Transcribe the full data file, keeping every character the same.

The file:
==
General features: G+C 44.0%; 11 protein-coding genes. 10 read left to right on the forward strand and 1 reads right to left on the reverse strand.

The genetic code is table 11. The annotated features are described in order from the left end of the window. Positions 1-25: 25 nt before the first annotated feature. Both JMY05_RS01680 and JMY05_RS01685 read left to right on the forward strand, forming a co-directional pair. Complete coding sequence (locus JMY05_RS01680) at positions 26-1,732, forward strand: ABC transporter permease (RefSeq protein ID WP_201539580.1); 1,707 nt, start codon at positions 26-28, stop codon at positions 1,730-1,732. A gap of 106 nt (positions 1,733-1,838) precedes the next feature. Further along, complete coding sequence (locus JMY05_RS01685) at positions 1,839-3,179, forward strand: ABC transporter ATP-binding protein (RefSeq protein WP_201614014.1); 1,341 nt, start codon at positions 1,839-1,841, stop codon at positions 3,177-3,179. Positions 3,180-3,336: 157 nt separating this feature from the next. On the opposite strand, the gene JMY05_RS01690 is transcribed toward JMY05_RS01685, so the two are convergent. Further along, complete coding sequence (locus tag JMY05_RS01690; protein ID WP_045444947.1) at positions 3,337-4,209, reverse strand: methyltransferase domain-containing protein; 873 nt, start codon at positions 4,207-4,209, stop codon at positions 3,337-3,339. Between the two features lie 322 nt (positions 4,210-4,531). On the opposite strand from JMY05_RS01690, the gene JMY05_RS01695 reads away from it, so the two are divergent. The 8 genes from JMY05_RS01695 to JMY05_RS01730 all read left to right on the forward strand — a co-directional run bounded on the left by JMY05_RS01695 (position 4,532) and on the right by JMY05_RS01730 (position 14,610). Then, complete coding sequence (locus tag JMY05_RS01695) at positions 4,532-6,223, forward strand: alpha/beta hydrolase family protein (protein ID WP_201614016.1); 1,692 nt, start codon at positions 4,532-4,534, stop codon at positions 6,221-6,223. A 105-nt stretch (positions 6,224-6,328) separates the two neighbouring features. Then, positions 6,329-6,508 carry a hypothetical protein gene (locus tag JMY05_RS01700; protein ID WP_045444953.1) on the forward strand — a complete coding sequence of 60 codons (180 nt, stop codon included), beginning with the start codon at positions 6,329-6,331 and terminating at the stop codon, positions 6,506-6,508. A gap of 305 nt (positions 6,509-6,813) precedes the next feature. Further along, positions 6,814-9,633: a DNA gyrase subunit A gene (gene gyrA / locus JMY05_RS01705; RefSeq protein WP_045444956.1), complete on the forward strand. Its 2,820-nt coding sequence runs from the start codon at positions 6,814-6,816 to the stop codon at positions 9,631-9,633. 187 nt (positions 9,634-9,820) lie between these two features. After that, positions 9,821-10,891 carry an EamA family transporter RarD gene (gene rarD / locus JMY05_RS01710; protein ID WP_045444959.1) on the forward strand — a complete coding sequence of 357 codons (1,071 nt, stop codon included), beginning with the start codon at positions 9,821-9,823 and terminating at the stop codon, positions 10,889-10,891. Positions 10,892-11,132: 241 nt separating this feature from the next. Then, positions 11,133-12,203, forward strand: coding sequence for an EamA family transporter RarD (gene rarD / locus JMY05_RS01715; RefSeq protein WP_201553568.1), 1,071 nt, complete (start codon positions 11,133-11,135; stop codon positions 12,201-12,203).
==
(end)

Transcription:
General features: G+C 44.0%; 11 protein-coding genes. 10 read left to right on the forward strand and 1 reads right to left on the reverse strand.

The genetic code is table 11. The annotated features are described in order from the left end of the window. Positions 1-25: 25 nt before the first annotated feature. Both JMY05_RS01680 and JMY05_RS01685 read left to right on the forward strand, forming a co-directional pair. Complete coding sequence (locus JMY05_RS01680) at positions 26-1,732, forward strand: ABC transporter permease (RefSeq protein ID WP_201539580.1); 1,707 nt, start codon at positions 26-28, stop codon at positions 1,730-1,732. A gap of 106 nt (positions 1,733-1,838) precedes the next feature. Further along, complete coding sequence (locus JMY05_RS01685) at positions 1,839-3,179, forward strand: ABC transporter ATP-binding protein (RefSeq protein WP_201614014.1); 1,341 nt, start codon at positions 1,839-1,841, stop codon at positions 3,177-3,179. Positions 3,180-3,336: 157 nt separating this feature from the next. On the opposite strand, the gene JMY05_RS01690 is transcribed toward JMY05_RS01685, so the two are convergent. Further along, complete coding sequence (locus tag JMY05_RS01690; protein ID WP_045444947.1) at positions 3,337-4,209, reverse strand: methyltransferase domain-containing protein; 873 nt, start codon at positions 4,207-4,209, stop codon at positions 3,337-3,339. Between the two features lie 322 nt (positions 4,210-4,531). On the opposite strand from JMY05_RS01690, the gene JMY05_RS01695 reads away from it, so the two are divergent. The 8 genes from JMY05_RS01695 to JMY05_RS01730 all read left to right on the forward strand — a co-directional run bounded on the left by JMY05_RS01695 (position 4,532) and on the right by JMY05_RS01730 (position 14,610). Then, complete coding sequence (locus tag JMY05_RS01695) at positions 4,532-6,223, forward strand: alpha/beta hydrolase family protein (protein ID WP_201614016.1); 1,692 nt, start codon at positions 4,532-4,534, stop codon at positions 6,221-6,223. A 105-nt stretch (positions 6,224-6,328) separates the two neighbouring features. Then, positions 6,329-6,508 carry a hypothetical protein gene (locus tag JMY05_RS01700; protein ID WP_045444953.1) on the forward strand — a complete coding sequence of 60 codons (180 nt, stop codon included), beginning with the start codon at positions 6,329-6,331 and terminating at the stop codon, positions 6,506-6,508. A gap of 305 nt (positions 6,509-6,813) precedes the next feature. Further along, positions 6,814-9,633: a DNA gyrase subunit A gene (gene gyrA / locus JMY05_RS01705; RefSeq protein WP_045444956.1), complete on the forward strand. Its 2,820-nt coding sequence runs from the start codon at positions 6,814-6,816 to the stop codon at positions 9,631-9,633. 187 nt (positions 9,634-9,820) lie between these two features. After that, positions 9,821-10,891 carry an EamA family transporter RarD gene (gene rarD / locus JMY05_RS01710; protein ID WP_045444959.1) on the forward strand — a complete coding sequence of 357 codons (1,071 nt, stop codon included), beginning with the start codon at positions 9,821-9,823 and terminating at the stop codon, positions 10,889-10,891. Positions 10,892-11,132: 241 nt separating this feature from the next. Then, positions 11,133-12,203, forward strand: coding sequence for an EamA family transporter RarD (gene rarD / locus JMY05_RS01715; RefSeq protein WP_201553568.1), 1,071 nt, complete (start codon positions 11,133-11,135; stop codon positions 12,201-12,203).